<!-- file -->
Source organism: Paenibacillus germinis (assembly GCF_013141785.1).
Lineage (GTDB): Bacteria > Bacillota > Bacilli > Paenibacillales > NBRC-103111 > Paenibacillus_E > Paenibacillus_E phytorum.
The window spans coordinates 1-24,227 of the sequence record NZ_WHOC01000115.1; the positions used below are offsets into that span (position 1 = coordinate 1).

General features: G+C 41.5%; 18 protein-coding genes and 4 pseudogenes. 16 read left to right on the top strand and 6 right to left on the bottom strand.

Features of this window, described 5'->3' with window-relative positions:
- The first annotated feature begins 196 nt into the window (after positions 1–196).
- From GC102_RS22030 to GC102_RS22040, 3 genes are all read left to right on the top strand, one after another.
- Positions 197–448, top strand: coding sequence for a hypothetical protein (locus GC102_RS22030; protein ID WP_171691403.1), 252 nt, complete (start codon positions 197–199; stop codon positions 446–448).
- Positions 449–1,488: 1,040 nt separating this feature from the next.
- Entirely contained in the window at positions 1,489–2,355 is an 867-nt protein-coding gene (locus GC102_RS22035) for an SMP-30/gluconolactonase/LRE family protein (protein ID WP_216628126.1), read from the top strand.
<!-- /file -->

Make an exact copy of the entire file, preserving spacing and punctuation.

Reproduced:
Source organism: Paenibacillus germinis (assembly GCF_013141785.1).
Lineage (GTDB): Bacteria > Bacillota > Bacilli > Paenibacillales > NBRC-103111 > Paenibacillus_E > Paenibacillus_E phytorum.
The window spans coordinates 1-24,227 of the sequence record NZ_WHOC01000115.1; the positions used below are offsets into that span (position 1 = coordinate 1).

General features: G+C 41.5%; 18 protein-coding genes and 4 pseudogenes. 16 read left to right on the top strand and 6 right to left on the bottom strand.

Features of this window, described 5'->3' with window-relative positions:
- The first annotated feature begins 196 nt into the window (after positions 1–196).
- From GC102_RS22030 to GC102_RS22040, 3 genes are all read left to right on the top strand, one after another.
- Positions 197–448, top strand: coding sequence for a hypothetical protein (locus GC102_RS22030; protein ID WP_171691403.1), 252 nt, complete (start codon positions 197–199; stop codon positions 446–448).
- Positions 449–1,488: 1,040 nt separating this feature from the next.
- Entirely contained in the window at positions 1,489–2,355 is an 867-nt protein-coding gene (locus GC102_RS22035) for an SMP-30/gluconolactonase/LRE family protein (protein ID WP_216628126.1), read from the top strand.